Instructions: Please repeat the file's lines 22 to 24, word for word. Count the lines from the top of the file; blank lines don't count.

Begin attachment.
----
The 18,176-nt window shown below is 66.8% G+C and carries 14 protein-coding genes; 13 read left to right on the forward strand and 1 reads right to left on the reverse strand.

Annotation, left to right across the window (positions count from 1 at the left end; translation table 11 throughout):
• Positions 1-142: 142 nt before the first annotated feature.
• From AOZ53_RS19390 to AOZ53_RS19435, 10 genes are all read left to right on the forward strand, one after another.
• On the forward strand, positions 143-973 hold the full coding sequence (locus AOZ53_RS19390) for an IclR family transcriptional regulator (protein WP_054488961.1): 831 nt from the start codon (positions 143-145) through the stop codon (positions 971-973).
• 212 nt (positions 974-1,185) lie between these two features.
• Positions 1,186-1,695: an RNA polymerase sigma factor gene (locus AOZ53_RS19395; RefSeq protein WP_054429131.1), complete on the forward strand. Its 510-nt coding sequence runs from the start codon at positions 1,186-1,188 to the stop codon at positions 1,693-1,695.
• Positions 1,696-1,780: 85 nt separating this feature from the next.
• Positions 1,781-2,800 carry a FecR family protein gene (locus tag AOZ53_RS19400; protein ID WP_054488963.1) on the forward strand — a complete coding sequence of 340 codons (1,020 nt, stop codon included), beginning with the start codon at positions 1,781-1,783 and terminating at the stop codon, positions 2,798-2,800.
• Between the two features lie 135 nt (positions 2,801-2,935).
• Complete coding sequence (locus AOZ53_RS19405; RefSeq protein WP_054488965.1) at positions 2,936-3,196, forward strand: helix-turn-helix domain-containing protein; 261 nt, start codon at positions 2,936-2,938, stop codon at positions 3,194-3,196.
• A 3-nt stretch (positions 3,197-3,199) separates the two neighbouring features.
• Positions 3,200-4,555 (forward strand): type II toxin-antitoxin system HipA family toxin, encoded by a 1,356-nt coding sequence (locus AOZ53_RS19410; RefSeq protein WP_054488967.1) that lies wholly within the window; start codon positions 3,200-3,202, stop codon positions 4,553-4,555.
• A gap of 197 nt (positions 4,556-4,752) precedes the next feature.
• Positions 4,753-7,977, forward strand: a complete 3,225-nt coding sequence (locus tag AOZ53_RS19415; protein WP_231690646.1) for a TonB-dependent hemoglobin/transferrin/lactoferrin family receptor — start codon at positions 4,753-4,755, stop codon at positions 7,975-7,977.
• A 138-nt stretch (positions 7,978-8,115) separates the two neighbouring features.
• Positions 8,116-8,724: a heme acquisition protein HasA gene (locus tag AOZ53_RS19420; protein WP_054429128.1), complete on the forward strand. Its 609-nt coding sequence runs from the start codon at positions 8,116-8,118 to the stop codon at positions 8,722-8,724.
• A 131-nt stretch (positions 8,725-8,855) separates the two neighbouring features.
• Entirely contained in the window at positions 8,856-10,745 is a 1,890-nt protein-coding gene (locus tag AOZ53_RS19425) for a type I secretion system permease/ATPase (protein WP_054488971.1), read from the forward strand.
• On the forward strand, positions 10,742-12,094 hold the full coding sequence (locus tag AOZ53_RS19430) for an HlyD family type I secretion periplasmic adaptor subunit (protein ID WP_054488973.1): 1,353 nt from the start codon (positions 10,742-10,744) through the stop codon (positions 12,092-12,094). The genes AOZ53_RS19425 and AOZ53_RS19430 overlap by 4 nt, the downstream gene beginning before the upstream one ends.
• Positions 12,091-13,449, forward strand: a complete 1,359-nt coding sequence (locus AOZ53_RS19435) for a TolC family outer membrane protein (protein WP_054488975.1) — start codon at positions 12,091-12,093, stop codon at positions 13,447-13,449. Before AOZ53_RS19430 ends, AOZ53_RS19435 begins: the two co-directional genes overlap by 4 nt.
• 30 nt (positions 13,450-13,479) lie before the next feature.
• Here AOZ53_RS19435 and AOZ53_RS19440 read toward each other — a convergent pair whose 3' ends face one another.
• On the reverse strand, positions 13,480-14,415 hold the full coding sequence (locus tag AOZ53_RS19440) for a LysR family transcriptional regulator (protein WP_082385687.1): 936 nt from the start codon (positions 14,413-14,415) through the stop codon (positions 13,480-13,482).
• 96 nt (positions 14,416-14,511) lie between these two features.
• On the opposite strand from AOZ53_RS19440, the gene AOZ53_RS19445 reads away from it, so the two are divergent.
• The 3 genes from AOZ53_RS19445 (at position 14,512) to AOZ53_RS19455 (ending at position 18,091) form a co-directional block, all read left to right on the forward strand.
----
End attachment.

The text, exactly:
• 30 nt (positions 13,450-13,479) lie before the next feature.
• Here AOZ53_RS19435 and AOZ53_RS19440 read toward each other — a convergent pair whose 3' ends face one another.
• On the reverse strand, positions 13,480-14,415 hold the full coding sequence (locus tag AOZ53_RS19440) for a LysR family transcriptional regulator (protein WP_082385687.1): 936 nt from the start codon (positions 14,413-14,415) through the stop codon (positions 13,480-13,482).